New station foundations

setting the foundations for pod A3

Timber spread footings, with steel beams on top, are the first phase of construction of a new pod of the elevated station. This is the beginning of the foundation construction for pod A3, erected in 2001-02...the large steel pipe columns which support the structure were later erected at each intersection of the spread footings.

Okay, in case you were wondering...the structural steel grade beams are fabricated shapes (differing depending on the location) but nominally 2'-4" deep by 2' wide, fabricated from ASTM A572 Grade 50 (50 KSI, (50 kips per square inch; or 50,000 pounds per square inch yield strength)). The pipe columns are 36", of low-temperature steel (API5LX Grade 50) presumably to resist impact loads, and the exposed bolting is also low-temperature steel (A320 L7). The timber foundations vary in width; they consist of 4x6 inch timbers arranged vertically on 8" or 12" centers, between sheets of 3/4" plywood.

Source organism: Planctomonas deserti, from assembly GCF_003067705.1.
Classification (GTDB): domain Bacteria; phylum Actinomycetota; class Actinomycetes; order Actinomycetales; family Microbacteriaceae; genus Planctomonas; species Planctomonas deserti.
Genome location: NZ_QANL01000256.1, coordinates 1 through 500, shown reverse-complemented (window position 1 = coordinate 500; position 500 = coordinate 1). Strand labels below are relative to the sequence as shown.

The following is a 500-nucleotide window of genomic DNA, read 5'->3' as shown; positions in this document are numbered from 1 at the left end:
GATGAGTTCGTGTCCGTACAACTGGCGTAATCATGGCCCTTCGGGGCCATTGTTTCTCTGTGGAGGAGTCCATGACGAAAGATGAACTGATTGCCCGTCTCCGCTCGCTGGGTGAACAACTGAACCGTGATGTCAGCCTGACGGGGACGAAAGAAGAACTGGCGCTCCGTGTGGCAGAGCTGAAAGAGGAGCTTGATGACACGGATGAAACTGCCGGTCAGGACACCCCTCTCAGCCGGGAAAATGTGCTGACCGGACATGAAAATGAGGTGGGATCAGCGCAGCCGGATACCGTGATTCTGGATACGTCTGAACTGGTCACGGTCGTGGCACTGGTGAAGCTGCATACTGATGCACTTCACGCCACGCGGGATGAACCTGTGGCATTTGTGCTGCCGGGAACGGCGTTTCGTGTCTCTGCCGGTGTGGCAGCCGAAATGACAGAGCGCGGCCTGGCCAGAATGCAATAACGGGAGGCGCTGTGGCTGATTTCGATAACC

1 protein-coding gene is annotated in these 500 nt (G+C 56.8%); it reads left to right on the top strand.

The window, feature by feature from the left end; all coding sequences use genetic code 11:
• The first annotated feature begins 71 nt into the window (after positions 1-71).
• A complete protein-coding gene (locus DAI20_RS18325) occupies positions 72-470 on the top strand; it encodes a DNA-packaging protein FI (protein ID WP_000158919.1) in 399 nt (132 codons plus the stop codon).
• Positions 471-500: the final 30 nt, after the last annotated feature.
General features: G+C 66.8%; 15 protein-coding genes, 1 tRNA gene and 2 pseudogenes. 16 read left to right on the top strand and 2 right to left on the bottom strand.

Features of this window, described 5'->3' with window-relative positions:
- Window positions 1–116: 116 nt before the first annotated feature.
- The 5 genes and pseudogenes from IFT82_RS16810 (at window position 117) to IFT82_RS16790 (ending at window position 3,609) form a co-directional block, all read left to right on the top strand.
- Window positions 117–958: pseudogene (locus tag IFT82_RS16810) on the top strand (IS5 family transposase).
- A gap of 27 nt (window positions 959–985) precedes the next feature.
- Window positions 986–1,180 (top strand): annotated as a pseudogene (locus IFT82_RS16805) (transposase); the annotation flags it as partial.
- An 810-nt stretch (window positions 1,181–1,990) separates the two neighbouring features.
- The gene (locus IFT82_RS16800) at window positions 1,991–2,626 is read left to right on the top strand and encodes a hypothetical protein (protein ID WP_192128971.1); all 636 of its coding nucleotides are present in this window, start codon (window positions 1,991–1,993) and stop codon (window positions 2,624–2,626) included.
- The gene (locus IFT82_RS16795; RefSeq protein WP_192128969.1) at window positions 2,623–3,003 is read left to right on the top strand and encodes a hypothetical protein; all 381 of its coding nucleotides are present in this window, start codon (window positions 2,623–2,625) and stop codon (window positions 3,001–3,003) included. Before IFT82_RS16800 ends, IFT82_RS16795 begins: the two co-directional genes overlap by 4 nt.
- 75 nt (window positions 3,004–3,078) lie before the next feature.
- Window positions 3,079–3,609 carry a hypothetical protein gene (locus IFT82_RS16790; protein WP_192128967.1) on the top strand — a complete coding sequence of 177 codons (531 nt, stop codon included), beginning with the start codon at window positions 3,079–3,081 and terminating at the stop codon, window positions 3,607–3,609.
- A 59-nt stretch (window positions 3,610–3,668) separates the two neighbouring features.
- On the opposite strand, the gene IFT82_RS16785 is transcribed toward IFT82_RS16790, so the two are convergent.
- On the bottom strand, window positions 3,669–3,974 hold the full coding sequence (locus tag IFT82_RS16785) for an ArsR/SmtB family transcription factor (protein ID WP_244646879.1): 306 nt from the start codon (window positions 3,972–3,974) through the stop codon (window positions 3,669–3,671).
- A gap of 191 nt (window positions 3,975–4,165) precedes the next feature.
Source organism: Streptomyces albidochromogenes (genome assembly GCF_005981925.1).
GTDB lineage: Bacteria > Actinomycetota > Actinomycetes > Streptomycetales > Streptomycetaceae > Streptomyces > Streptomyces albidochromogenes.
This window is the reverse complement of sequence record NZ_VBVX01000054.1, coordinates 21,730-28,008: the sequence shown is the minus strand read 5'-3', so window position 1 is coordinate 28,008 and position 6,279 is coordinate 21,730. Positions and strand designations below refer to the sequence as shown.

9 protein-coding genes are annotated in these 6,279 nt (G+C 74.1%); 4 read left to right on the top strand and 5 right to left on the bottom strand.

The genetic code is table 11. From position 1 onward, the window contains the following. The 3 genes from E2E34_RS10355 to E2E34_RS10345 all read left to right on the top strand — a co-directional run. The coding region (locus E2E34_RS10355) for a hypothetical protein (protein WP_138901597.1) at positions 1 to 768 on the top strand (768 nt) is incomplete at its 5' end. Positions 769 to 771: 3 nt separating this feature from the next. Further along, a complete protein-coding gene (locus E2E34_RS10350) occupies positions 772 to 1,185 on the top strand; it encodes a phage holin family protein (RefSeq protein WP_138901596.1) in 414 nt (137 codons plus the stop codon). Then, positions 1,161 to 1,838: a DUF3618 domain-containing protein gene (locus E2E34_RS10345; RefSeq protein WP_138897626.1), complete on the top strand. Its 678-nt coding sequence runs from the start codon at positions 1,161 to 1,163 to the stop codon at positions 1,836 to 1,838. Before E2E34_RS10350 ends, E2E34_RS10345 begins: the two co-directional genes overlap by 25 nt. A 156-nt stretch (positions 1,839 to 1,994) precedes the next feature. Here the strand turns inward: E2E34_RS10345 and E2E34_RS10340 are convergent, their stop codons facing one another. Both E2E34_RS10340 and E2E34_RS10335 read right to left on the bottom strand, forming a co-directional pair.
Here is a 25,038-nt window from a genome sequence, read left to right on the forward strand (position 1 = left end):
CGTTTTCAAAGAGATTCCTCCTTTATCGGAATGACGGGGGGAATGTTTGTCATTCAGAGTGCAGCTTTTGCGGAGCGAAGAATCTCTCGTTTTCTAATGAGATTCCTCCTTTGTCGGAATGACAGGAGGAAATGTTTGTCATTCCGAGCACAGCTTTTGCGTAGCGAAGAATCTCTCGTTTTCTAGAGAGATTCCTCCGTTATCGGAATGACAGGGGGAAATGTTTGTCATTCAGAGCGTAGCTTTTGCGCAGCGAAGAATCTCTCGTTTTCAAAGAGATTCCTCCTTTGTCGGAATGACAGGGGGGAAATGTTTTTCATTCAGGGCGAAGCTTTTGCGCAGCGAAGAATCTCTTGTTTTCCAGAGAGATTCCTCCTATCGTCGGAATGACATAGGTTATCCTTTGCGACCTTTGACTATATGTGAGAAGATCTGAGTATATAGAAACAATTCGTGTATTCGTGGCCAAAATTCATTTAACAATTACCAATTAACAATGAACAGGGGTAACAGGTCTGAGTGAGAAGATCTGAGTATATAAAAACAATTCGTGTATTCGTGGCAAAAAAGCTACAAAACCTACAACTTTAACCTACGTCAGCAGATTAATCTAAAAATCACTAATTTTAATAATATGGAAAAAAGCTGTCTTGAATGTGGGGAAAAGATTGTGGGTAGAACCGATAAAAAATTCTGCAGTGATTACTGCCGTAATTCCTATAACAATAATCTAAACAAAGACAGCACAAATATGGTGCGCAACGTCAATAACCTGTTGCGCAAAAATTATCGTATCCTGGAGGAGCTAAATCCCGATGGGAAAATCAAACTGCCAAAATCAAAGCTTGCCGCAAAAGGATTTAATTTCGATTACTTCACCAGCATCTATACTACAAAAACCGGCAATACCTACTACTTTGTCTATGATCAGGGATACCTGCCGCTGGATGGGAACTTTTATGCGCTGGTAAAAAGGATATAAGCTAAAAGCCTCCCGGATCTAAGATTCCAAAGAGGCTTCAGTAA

If that wasn't enough technical detail, here's a December 2000 ASCE Magazine article about the foundation design and the methods to be used for jacking and leveling the station.

Photograph by: Melanie Conner.

Caption: National Science Foundation
Date Taken: November 14, 2001
Workers survey the steel and timber footings, which will spread the weight of the elevated station building at Amundsen-Scott South Pole Station.

Source: the NSF Antarctic photo library.